Status on My Agent Search
With completion of my ninth novel, I decided to try turning my writing hobby into more of a vocation. After all, my previous books are doing all right. Reader reviews (for which I am immensely grateful) are averaging above four stars, and I am receiving small but consistent royalties. I wondered if it might be time for me to go from ‘indie’ to ‘pro.’ I figured the first step is to find an agent.
So, rather than jumping into designing a cover and reformatting my latest completed manuscript for publication, I began searching for an agent. There aren’t as many as I had thought. I found only 28 that: a) were open to new submissions, b) represented the types of books I write, and c) are seemingly reputable. I may have missed some, but using the resources available to me, that’s all I could come up with.
Over the last several weeks, I’ve sent queries to all of them. The last went out yesterday. So far, I’ve gotten six responses, all rejects. I appreciate those because about half of all agencies advise authors that they only respond if they want to see your manuscript, which means you end up maintaining false hope far longer than you need to.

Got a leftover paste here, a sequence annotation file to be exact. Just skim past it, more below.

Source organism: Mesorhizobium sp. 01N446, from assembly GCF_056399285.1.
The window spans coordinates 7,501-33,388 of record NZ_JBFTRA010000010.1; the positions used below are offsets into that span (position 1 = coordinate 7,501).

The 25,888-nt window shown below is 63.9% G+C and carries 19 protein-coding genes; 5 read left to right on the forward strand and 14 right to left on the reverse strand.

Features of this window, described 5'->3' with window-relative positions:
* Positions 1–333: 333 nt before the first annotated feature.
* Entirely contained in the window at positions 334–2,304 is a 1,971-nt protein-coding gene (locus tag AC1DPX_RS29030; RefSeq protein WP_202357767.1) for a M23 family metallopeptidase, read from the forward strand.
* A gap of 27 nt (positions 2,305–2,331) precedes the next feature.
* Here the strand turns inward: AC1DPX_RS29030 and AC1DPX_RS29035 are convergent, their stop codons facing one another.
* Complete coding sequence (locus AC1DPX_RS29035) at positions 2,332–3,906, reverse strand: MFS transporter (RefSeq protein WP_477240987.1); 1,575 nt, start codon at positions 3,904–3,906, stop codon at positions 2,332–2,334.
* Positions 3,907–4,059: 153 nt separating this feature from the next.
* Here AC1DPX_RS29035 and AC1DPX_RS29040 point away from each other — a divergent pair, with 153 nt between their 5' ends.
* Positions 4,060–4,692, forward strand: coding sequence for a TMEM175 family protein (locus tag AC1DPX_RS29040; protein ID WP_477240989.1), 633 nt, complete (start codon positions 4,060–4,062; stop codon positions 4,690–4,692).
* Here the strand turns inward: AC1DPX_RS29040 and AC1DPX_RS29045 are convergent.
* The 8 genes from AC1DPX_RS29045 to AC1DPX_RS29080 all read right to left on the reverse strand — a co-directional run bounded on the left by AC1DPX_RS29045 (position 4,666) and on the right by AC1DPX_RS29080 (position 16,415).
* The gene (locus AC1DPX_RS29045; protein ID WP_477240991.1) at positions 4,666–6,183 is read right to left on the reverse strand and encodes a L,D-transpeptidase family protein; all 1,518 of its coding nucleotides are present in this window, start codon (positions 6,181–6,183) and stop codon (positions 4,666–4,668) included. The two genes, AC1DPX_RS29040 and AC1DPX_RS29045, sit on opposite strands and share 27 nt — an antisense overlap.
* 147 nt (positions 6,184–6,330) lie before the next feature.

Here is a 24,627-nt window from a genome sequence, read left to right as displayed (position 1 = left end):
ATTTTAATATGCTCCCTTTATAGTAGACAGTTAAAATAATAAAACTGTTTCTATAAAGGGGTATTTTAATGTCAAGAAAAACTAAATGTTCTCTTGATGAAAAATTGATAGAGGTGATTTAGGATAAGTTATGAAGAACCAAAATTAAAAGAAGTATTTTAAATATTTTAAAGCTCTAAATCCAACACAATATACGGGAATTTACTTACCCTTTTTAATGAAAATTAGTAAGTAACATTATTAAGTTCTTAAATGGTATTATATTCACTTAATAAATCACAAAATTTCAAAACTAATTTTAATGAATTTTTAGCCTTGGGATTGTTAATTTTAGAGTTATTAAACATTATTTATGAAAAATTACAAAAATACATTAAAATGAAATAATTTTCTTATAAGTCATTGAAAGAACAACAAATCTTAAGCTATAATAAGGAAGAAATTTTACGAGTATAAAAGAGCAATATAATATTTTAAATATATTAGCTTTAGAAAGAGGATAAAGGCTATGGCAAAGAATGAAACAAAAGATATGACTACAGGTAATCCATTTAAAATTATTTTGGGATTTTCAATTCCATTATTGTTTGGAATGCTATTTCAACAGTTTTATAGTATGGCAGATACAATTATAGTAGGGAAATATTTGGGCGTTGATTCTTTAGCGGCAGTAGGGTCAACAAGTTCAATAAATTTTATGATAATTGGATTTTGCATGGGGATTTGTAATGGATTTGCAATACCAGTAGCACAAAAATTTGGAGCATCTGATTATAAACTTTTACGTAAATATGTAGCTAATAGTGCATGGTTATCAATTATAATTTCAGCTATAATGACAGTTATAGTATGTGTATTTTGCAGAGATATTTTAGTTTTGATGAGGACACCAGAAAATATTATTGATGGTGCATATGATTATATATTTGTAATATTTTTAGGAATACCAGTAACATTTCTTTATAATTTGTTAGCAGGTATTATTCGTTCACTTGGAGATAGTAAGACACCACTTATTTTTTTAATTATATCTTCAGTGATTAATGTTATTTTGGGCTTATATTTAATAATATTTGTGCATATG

It’s difficult not to feel discouraged by this process. If you’re an author, you know what I mean. You work on your story every day for a year or more, preparing outlines, writing draft after draft, revising, editing…. Finally, you’re done. You think your completed novel is great. You’re proud of it. You are certain readers will love it, but first you have to get literary agents, the gatekeepers to traditional publication, to look at it, and they won’t. And what’s worse, you don’t know why they won’t. If they grace your painfully crafted and personalized query letter with a response at all it’s a normally a generic form letter that politely says thanks but no thanks. They don’t even want to look at your book. Your work is rejected without anyone actually seeing it.
I suppose agents receive a lot of queries. There must be millions of people like me who have completed novels. Agents can’t possibly read them all. I understand that. I don’t like it, but I understand it, which is why I’m grateful to those agents who respond, even if it is only with a form letter. It’s better than nothing.